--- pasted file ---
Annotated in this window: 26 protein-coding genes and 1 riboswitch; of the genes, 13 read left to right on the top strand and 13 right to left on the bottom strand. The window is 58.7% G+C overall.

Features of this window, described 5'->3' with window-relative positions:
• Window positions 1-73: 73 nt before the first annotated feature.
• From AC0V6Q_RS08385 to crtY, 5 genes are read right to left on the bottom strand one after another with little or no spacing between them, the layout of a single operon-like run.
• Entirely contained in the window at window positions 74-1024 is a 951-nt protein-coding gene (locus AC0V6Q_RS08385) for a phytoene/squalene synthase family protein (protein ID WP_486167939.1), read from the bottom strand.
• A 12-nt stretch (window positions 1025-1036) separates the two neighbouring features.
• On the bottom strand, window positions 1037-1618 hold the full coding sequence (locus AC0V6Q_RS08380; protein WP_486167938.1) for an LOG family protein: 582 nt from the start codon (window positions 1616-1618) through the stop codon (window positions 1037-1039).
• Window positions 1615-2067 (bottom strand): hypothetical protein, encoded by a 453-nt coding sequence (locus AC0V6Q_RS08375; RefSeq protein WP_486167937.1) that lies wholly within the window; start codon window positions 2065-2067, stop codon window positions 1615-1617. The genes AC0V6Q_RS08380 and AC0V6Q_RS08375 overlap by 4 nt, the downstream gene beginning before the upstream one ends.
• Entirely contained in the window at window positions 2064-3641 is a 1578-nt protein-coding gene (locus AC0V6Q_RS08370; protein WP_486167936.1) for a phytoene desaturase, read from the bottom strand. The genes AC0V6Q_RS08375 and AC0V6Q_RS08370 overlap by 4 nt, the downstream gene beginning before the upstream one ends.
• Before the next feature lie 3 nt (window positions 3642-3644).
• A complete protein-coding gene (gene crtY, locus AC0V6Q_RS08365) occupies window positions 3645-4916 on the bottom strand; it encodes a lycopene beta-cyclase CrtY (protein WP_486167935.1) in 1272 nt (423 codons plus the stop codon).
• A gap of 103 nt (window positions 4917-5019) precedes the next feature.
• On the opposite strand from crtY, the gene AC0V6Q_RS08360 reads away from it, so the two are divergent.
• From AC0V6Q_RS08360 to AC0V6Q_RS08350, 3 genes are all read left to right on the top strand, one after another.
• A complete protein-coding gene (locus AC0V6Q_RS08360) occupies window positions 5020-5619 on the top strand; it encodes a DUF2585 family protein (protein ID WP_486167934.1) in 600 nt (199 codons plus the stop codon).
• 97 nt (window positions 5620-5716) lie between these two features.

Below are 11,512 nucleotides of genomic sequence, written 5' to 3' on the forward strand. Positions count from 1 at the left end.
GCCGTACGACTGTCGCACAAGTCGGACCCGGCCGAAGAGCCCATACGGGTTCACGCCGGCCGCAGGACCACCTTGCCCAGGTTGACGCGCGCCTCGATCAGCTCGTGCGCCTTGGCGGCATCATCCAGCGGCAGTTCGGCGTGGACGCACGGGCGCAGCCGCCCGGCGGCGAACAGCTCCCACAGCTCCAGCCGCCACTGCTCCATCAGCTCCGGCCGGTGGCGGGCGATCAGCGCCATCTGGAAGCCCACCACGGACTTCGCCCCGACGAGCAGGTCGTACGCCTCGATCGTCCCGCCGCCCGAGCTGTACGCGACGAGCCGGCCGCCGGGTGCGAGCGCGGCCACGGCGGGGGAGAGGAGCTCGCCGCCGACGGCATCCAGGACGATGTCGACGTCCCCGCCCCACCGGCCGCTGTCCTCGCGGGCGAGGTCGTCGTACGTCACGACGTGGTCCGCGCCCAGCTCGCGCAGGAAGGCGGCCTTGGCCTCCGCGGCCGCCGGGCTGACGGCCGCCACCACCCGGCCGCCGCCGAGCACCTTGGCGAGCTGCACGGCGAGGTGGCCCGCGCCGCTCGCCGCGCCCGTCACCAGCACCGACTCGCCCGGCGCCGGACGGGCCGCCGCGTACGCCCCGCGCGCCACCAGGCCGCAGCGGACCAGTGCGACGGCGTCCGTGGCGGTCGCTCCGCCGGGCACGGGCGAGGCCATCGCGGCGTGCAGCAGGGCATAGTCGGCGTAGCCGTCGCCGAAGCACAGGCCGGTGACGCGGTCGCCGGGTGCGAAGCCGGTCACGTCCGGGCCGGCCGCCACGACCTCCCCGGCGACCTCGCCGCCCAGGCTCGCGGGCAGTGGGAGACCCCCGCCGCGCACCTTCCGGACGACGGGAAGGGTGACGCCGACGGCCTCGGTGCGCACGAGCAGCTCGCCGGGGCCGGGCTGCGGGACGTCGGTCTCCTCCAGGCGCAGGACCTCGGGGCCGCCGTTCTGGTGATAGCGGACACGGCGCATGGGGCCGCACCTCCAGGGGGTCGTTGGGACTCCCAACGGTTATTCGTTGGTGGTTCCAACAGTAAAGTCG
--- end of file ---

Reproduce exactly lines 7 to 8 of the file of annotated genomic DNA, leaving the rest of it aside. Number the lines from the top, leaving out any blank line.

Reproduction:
• On the bottom strand, window positions 1037-1618 hold the full coding sequence (locus AC0V6Q_RS08380; protein WP_486167938.1) for an LOG family protein: 582 nt from the start codon (window positions 1616-1618) through the stop codon (window positions 1037-1039).
• Window positions 1615-2067 (bottom strand): hypothetical protein, encoded by a 453-nt coding sequence (locus AC0V6Q_RS08375; RefSeq protein WP_486167937.1) that lies wholly within the window; start codon window positions 2065-2067, stop codon window positions 1615-1617. The genes AC0V6Q_RS08380 and AC0V6Q_RS08375 overlap by 4 nt, the downstream gene beginning before the upstream one ends.